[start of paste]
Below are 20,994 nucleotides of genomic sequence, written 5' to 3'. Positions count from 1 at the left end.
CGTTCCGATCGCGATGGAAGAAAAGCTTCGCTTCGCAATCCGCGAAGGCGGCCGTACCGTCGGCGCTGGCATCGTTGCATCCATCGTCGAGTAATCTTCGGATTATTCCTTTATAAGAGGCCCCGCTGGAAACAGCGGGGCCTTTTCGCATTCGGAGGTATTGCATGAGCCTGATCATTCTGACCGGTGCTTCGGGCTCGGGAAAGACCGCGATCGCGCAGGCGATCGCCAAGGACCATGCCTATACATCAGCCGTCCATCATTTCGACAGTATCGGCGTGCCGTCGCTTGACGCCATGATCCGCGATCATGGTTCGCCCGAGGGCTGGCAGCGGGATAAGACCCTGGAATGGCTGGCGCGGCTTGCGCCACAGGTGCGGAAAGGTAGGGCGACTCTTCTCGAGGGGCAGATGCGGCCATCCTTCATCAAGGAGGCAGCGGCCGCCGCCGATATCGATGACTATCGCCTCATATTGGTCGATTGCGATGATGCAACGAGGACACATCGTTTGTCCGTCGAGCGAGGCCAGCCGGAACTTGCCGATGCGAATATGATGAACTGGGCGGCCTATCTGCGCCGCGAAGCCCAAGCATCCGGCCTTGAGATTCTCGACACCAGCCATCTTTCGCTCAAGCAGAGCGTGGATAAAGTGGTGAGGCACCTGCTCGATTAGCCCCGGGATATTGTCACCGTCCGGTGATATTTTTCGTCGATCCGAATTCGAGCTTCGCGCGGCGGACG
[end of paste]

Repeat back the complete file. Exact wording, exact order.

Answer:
Below are 20,994 nucleotides of genomic sequence, written 5' to 3'. Positions count from 1 at the left end.
CGTTCCGATCGCGATGGAAGAAAAGCTTCGCTTCGCAATCCGCGAAGGCGGCCGTACCGTCGGCGCTGGCATCGTTGCATCCATCGTCGAGTAATCTTCGGATTATTCCTTTATAAGAGGCCCCGCTGGAAACAGCGGGGCCTTTTCGCATTCGGAGGTATTGCATGAGCCTGATCATTCTGACCGGTGCTTCGGGCTCGGGAAAGACCGCGATCGCGCAGGCGATCGCCAAGGACCATGCCTATACATCAGCCGTCCATCATTTCGACAGTATCGGCGTGCCGTCGCTTGACGCCATGATCCGCGATCATGGTTCGCCCGAGGGCTGGCAGCGGGATAAGACCCTGGAATGGCTGGCGCGGCTTGCGCCACAGGTGCGGAAAGGTAGGGCGACTCTTCTCGAGGGGCAGATGCGGCCATCCTTCATCAAGGAGGCAGCGGCCGCCGCCGATATCGATGACTATCGCCTCATATTGGTCGATTGCGATGATGCAACGAGGACACATCGTTTGTCCGTCGAGCGAGGCCAGCCGGAACTTGCCGATGCGAATATGATGAACTGGGCGGCCTATCTGCGCCGCGAAGCCCAAGCATCCGGCCTTGAGATTCTCGACACCAGCCATCTTTCGCTCAAGCAGAGCGTGGATAAAGTGGTGAGGCACCTGCTCGATTAGCCCCGGGATATTGTCACCGTCCGGTGATATTTTTCGTCGATCCGAATTCGAGCTTCGCGCGGCGGACG